Tuesday, September 30, 2008

Celluloid #18

In Home

Black Orpheus (1959) Camus - A retelling of the myth of Orpheus set in Rio de Janeiro during Carnival. Very lively with lots of dancing and parades and bright colors. The character representing "Death" has a pretty cool geometrical one-piece. The film is a pretty liberal interpretation of the Greek myth, but well done. 4/5

F for Fake (1976) Welles - Orson Welles last film was a documentary about fakery, charlatans, and the art world. He focuses mainly on a man named Elmyr who became famous for producing fake Picassos and Matisses. However, attention is paid to Howard Hughes, Clifford Irving, and Welles himself. More of a visual essay than a documentary, a trend that Welles had hoped to continue if he had lived longer, and surprisingly a genre which hasn't really been revisited since. 4/5

Long Day's Journey Into Night (1962) Lumet - A dysfunctional family drama full of drunks, heroin users, and regrets. Unfortunately, clocking in at three hours, the dialogue just couldn't keep my attention, especially for a theme seen many times before. 3/5

Over the Edge (1979) Kaplan - Matt Dillon's debut is a film about what happens in suburban towns when the teenagers have nothing to do. Reminded me a lot of the Central Coast as told mainly through the tales of a few friends that grew up there. The teens and cops have plenty of run-ins. The parents seem to be clueless, and the only outlets for recreation are often under scrutiny. Eventually violence becomes the inevitable outcome. 4/5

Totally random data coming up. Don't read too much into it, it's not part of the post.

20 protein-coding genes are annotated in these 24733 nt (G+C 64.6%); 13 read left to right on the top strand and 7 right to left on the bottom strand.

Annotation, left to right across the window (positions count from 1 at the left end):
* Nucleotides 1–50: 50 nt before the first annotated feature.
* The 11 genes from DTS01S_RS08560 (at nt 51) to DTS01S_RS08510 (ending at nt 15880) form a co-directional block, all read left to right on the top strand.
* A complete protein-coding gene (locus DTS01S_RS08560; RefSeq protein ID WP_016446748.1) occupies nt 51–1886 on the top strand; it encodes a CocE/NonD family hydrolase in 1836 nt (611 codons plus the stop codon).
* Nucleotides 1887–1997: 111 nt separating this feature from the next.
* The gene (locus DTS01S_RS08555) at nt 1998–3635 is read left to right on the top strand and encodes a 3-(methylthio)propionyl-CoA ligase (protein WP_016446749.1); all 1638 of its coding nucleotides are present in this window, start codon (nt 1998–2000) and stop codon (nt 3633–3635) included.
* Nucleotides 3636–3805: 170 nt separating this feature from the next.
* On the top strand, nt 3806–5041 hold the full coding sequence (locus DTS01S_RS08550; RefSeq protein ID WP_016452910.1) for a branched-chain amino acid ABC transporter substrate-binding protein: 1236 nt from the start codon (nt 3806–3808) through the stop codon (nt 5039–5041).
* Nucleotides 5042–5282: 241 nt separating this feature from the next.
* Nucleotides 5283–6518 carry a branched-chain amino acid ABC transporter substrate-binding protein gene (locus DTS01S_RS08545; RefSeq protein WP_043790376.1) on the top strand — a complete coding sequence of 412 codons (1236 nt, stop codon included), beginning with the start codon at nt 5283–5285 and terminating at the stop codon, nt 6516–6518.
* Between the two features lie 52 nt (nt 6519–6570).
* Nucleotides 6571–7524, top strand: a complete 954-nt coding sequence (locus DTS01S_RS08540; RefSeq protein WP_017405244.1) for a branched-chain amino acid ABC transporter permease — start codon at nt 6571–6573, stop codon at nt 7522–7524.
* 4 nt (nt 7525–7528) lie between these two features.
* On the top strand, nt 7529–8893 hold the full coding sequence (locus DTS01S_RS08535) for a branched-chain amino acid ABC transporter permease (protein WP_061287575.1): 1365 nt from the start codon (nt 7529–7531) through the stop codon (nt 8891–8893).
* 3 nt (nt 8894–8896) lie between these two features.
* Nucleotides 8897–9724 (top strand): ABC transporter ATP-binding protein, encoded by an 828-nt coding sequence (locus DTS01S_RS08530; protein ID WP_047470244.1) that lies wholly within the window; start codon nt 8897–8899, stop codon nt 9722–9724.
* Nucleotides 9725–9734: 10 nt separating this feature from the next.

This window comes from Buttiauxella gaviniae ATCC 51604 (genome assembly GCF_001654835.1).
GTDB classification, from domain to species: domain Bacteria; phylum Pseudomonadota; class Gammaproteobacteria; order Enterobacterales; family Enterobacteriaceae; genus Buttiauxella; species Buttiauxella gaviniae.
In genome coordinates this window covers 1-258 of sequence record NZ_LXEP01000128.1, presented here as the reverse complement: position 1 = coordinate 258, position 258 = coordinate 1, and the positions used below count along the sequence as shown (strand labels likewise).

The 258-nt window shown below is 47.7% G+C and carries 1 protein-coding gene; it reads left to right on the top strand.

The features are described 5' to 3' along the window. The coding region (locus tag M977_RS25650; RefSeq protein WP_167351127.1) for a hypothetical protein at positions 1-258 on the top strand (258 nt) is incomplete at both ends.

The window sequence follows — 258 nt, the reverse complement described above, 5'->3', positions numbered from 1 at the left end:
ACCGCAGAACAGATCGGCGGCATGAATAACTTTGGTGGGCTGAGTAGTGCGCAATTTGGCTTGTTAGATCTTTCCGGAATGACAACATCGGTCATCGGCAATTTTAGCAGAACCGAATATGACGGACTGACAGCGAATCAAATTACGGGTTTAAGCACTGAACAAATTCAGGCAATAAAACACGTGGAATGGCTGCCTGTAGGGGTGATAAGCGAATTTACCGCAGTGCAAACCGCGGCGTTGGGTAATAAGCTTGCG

Snow Angels (2007) Green - Perhaps David Gordon Green's last "serious" film (see "In News"), Snow Angels takes place in 1970s small town Pennsylvania. A teenage boy reconnects with a former babysitter as co-workers in a restaurant. Arthur's parents are in the midst of a separation, and Arthur himself just seems to try to live a normal teenage existence. Annie (the former babysitter) has a slew of her own problems, mainly centering around a suicidal estranged husband and their daughter. 4.5/5

In News

*David Gordon Green appears to be continuing down the path of comedy that he has forged by directing the debacle that was Pineapple Express. According to New York Magazine, Fox has picked up a comedy TV show by Green called Good Vibes, about surfer guys in SoCal. Disappointment.

*Italian horror aficionados will be pleased to hear that Dario Argento is finishing up a new film titled Giallo starring Adrien Brody and slated to come out sometime next year

*Last summer I read a book called Revolutionary Road, which I thought was okay, but a bit cliched, but seemed to be aiming for scandalousness. Anyway, Leo DiCaprio and Kate Winslet will be reunited to play the unlikable husband and wife character. (Thanks to Saxon for the reminder.)

*And finally, I was listening to the Mondo Movie podcast (two British dudes that talk about mainly horror and cult films) and was intrigued by the rave reviews they were giving to a new Swedish film making the festival circuit called Let the Right One In. On one level, the film involves a young girl who happens to be a vampire, and her neighbor who become friends. Supposedly more of a film about loneliness and alienation than anything else, and described at times as "touching."

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